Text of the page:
Aaron Paul Houska
Kafka/Nietzsche Winter 08
Struggling With the Incomprehensible Void
, K. struggles with many forces, with the peasants, his as-
sistants, castle officials, and, in fact, most things in the village at some point.
nature of the struggle can be seen in two lights, one in light of Kafka’s aphorism 7,
that “one of the most effective means of seduction that evil has is the challenge to
In this sense, K. is challenged by circumstances to struggle to understand
the workings of the castle, and by struggling he only worsens his situation.
er light is Nietzsche’s
, which would cast his struggle as the struggle for
true willing, the path neccissarily endless for otherwise it would be mere wishing.
is struggling for himself in the sense of identity
To K., he is struggling to contact the
castle, to meet his employer and survey the land.
In this end, he struggles against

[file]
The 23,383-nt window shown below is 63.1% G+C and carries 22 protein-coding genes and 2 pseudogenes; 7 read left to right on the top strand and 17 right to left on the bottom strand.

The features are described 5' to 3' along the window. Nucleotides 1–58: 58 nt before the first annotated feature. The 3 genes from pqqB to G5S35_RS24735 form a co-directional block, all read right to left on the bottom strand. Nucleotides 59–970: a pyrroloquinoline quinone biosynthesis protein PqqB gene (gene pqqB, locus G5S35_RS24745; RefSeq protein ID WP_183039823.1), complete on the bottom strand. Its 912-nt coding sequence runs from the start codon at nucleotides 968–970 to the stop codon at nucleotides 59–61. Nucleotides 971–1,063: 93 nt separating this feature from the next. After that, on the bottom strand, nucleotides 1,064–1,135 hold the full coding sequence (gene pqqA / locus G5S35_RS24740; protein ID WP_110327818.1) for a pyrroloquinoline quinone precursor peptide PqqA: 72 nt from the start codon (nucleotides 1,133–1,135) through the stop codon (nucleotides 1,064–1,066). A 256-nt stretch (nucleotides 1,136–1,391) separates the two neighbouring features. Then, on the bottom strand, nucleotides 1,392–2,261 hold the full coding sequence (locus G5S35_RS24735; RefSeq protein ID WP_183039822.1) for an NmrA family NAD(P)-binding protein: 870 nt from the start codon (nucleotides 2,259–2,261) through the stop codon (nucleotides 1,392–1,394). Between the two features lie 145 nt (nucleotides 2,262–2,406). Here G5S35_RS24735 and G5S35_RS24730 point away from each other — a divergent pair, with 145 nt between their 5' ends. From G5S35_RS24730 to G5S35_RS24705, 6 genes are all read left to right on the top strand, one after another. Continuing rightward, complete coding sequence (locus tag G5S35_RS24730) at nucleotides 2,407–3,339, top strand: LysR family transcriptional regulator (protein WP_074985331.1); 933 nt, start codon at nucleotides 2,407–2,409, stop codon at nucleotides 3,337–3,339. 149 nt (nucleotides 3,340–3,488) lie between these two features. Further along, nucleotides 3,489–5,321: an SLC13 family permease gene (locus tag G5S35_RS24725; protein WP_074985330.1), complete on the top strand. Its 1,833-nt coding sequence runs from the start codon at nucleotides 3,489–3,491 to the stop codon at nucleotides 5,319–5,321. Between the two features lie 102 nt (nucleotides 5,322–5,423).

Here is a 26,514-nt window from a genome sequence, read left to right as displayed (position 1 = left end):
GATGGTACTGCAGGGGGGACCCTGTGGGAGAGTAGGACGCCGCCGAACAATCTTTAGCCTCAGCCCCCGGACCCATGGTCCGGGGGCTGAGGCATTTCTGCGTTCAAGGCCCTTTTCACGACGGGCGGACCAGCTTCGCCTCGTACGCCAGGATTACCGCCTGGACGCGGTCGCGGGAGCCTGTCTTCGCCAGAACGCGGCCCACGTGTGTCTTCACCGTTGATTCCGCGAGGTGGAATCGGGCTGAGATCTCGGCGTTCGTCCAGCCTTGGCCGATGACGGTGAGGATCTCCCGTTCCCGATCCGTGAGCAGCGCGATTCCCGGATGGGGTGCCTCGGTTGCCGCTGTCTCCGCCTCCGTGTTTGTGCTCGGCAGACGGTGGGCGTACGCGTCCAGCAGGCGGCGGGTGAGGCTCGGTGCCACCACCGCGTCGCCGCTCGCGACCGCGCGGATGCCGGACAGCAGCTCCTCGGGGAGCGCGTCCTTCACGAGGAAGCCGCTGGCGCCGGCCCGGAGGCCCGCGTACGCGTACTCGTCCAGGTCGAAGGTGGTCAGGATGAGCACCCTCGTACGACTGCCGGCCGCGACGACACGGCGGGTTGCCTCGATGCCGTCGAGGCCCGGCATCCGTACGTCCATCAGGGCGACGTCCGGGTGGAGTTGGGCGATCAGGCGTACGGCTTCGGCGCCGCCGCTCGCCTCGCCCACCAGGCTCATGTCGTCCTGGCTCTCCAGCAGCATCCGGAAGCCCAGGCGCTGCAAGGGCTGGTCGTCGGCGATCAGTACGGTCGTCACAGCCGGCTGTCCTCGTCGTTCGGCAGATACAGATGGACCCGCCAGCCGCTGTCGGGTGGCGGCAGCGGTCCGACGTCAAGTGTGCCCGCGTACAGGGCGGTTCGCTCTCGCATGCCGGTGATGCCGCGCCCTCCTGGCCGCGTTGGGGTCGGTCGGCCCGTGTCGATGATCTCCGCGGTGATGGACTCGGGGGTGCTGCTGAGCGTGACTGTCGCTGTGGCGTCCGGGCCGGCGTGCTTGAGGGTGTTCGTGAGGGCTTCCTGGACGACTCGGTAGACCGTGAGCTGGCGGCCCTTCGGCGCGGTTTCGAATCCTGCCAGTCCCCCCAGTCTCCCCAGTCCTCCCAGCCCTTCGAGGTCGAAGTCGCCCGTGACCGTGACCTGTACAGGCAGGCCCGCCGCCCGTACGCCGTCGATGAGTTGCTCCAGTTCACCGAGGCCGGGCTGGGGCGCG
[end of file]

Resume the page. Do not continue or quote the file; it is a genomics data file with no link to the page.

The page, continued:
various villagers and castle officials, trying to make the necessary connections with
the castle so as to get there.
From a greater distance, however, the reader can see
that his struggle is in fact a struggle to exert his will in general, fighting to understand
the intrinsically senseless operations of the castle.
Perhaps subconsciously, he de-
sires this struggle, as he identifies it right from the start of the novel: “.
..On one hand,
this was unfavorable, for it shoes that the Castle had all necessary information about
him, had assessed the opposing forces, and was taking up the struggle with a smile”
(5). For K is invited (silently, by the castle) to struggle against the incomprehensibility
of the workings of the castle.
What he desires is of course impossible and he re-
peatedly fails due to his ignorance of the village and refusal to take most advice.